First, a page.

LA Film Festival 2016: Free CeCe Review
Free CeCe is a documentary about CeCe McDonald, a transgender woman of color who was arrested and plead guilty to second degree manslaughter for defending herself against a racist and sexist man who attacked her. The documentary touches upon many important subjects from prison practices and abolition, to misgender and misinformation, misunderstanding of transgender women and transgender women of color. The film focuses on what happened to CeCe and her interactions with prison and the justice system, but also focuses on the light that she has become and the movement she has inspired.
Free CeCe is a film that I feel very strongly about people seeing not only for the inspirational and strong woman that CeCe is but also to become educated about issues that are extremely important and are largely ignored by the general population. We’ve blanketed the entire transgender “issue” into a few pieces of legislation regarding where someone may go to the restroom. The issue is so much deeper, involved, and more complicated than that. Free CeCe will inspire and outrage you, all while educating you on the horrible dehumanizing treatment of an entire group of people in our country.
There are so many important facts in the film that really opened my eyes to some of the horrible things that transgender women of color face. It is a common practice in prisons for transgender women to be placed in a male prison and in solitary confinement, not for their actions but for their safety. Solitary is known to psychologically damage the minds of the prisoners for life. How is that a common practice and accepted as a way of “accommodating” those women?
While in prison, CeCe faced issues, most of which stemming from the prison administration and their over sexualization of her and making rules around her body and the way she dressed, specifically. CeCe faces PTSD episodes from the attack and even says that trans women have a different level of fear about society. This struck me hard because I can’t imagine the fear and anxiety that comes with her everyday and furthermore am amazed she continues to be such a strong beacon for hope for so many. It takes a truly strong woman to overcome that.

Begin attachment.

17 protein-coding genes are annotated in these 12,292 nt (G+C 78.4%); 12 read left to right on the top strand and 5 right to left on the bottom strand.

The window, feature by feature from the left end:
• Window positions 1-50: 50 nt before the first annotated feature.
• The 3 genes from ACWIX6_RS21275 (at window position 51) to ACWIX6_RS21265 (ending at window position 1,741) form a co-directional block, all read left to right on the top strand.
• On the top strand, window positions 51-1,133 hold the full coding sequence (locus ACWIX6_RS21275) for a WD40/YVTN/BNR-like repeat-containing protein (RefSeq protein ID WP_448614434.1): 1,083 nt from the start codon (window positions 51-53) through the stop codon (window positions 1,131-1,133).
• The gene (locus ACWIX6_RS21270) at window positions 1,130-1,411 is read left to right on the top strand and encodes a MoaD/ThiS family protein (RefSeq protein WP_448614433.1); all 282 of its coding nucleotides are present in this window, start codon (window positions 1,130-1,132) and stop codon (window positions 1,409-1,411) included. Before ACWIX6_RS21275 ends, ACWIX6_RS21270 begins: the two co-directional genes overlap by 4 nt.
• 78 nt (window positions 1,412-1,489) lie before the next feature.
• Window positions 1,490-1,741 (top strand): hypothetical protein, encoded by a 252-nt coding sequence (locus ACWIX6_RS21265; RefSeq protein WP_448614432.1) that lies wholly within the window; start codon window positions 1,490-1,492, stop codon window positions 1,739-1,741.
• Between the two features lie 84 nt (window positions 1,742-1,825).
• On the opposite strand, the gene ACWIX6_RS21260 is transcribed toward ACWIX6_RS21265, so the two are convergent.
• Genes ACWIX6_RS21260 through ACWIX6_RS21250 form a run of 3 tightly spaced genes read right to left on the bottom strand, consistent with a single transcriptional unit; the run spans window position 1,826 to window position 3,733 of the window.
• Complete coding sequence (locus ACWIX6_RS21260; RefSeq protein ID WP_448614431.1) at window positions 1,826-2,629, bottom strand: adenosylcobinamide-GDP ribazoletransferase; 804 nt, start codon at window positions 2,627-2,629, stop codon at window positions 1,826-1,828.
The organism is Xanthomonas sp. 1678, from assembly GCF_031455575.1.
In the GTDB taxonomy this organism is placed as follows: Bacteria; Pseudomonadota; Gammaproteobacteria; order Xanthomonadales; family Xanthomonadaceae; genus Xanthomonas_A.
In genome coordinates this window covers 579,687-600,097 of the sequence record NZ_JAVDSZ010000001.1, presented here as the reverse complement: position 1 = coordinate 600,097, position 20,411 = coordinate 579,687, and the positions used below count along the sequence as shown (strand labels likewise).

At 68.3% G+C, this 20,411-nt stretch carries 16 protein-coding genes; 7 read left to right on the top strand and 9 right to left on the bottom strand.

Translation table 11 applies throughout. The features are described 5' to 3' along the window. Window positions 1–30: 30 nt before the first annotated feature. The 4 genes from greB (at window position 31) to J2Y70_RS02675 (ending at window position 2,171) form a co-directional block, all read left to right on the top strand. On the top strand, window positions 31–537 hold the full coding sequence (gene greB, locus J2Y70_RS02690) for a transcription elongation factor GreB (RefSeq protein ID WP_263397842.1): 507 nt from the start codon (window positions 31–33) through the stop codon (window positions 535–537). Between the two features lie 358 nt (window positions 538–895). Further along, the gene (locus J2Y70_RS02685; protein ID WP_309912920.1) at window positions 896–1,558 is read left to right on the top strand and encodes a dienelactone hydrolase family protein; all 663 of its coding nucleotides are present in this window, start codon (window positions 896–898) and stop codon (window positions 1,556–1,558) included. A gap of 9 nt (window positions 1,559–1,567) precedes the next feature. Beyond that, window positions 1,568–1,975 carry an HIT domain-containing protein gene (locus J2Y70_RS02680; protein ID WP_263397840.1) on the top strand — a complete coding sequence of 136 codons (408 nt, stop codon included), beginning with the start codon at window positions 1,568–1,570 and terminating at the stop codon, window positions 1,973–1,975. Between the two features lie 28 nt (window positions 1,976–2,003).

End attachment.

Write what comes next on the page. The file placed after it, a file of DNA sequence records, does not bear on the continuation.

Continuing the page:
In the film, CeCe also discusses and advocates for the abolition of prisons. She advocates that prisons are not broken, but are doing exactly what the were created to do; target and imprison the poor and minorities communities. Some of the facts of this film are sure to shock and disturb you about the hardships and struggles that transgender women and especially transgender women of color face. Shockingly the average life span of a transgender woman is in the 30 year range and the violence against trans women has only grown.
An aspect of the film that was extremely touching was when they interviewed CeCe’s mother about how she handled CeCe being “different” as a child and how she feels now. I thought it was really a poignant moment when CeCe said that transitioning is not just a transitioning of her body but a transition of her life and the people in it.
From a film making perspective, there were a few scenes that were out of focus and not well framed, but I feel that the importance of the story and message surpass any film making issues. After all, the story and message is really what is important.
The film as a whole has an extremely important message that needs to be heard and seen. It educated and enlightened me and my understanding of the lives and struggles of trans women and trans women of color. While it is the much about the personal struggles of CeCe, it is also unfortunately the story of many trans woman of color and by watching and promoting this film, we can educate and help to stop the injustices those women face.
Please check out the Q&A from the LA Film Festival with Laverne Cox, CeCe McDonald and Jacqueline Gares below: